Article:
Hours after admitting he knows he’s in a tough situation due to his team’s disappointing play, Detroit Tigers manager Brad Ausmus provided a memorable moment on a strange night.
The Tigers led 8-0 after one inning with AL ERA leader Jordan Zimmermann on the mound, only to see the Minnesota Twins come back to tie the game in the seventh.
Ausmus was gone by then, having been ejected in the fourth inning for arguing a called third strike with Minnesota within 8-7. During the argument, he took off his sweatshirt and used it to cover up home plate.
”When you get seven, eight guys coming back from home plate complaining about the strike zone, they can’t all be wrong,” he said.
Nick Castellanos saved more embarrassment for the Tigers, though, hitting a tie-breaking homer in the seventh. J.D. Martinez, whose dropped fly ball allowed the tying run to score in the seventh, homered in the eighth to give the Tigers a two-run lead. Detroit won 10-8.
”That’s probably the most emotional game we’ve played this year,” said Castellanos, the player Ausmus had been defending in the fourth. ”When you see a manager do that, you know he has your back. That’s what it is all about.”
That was an important boost for Ausmus, who acknowledged before the game that he knows his job situation is precarious. Detroit came into the game having lost 11 of 13.
”We get it, I’m on the hot seat,” Ausmus said. ”I might get fired. We’re done talking about it. We’re beating a dead horse.”
Castellanos homered off Pat Dean (0-1), who had entered the game in the first inning and threw 90 pitches in 5 1/3 innings.
”Our bullpen was used up, so I was trying to get as many innings out of Dean as I could,” Twins manager Paul Molitor said. ”That’s just a tough lineup to face when you have zero margin for error.”
Zimmermann (6-2) had only allowed eight earned runs in his seven starts this season, but gave up seven more, plus an unearned run, and 11 hits in seven innings. He struck out nine without walking a batter.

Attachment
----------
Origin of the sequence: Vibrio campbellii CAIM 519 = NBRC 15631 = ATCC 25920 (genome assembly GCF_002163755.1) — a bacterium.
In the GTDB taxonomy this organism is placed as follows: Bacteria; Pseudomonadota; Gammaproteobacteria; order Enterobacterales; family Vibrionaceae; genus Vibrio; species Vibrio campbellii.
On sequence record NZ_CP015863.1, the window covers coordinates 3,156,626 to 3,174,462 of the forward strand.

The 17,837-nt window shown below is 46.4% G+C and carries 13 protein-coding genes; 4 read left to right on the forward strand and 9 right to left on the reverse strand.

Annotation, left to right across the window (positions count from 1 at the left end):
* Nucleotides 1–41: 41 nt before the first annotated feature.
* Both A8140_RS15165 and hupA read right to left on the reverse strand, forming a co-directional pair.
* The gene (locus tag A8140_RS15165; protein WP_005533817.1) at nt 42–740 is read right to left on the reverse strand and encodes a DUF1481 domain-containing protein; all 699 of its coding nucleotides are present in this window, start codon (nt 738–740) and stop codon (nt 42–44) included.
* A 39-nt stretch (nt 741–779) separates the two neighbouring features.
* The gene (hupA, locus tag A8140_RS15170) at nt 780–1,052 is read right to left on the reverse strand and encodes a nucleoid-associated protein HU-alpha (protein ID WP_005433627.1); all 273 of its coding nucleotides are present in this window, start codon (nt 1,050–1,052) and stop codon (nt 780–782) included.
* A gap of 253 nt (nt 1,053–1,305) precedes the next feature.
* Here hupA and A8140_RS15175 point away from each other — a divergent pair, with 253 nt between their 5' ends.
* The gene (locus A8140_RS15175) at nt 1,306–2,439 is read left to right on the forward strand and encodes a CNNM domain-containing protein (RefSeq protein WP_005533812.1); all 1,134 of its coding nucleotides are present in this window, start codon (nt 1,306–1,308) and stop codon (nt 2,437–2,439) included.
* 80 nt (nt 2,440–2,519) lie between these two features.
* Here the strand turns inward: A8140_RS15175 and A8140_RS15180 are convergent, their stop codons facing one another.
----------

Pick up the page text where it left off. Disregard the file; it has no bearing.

Francisco Rodriguez pitched a perfect ninth for his 10th save.
”It wasn’t the prettiest game I’ve ever pitched,” Zimmermann said. ”It was crazy, but we survived.”
Ian Kinsler gave the Tigers a lead on the first pitch of the first inning, driving it into the stands in left for Detroit’s first leadoff homer of the season. The next two hitters walked, and Castellanos made it 2-0 with an RBI single.
Twins starter Jose Berrios continued to struggle to find the plate, walking Cameron Maybin to load the bases and Jarrod Saltalamacchia to give the Tigers a three-run lead. Jose Iglesias followed with a three-run double to make it 6-0 and end Berrios’ night after nine batters.
”That’s the first time in my career – minors and majors – that I had to come out in the first inning,” Berrios said. ”I was trying to hit the catcher’s glove, but I was pulling all my pitches.”
Kinsler greeted Dean with an RBI double, and Martinez made it 8-0 with another double. It was Detroit’s biggest first inning since they scored 10 at Kansas City on Sept. 23, 2006.
Kurt Suzuki homered in the second to pull the Twins within six, and Miguel Sano’s home run cut the margin to 8-3 in the third. Trevor Plouffe added another run for the Twins when he stole third and scored on catcher Saltalamacchia’s throwing error in the fourth.
Things kept going right for the Twins in the inning, including a slow hopper up the middle that hit second base and two more infield singles. By the time Zimmerman struck out Byung Ho Park to end the inning, Minnesota was within 8-7.
Martinez’s error tied it in the seventh, but Detroit’s offense was able to rally.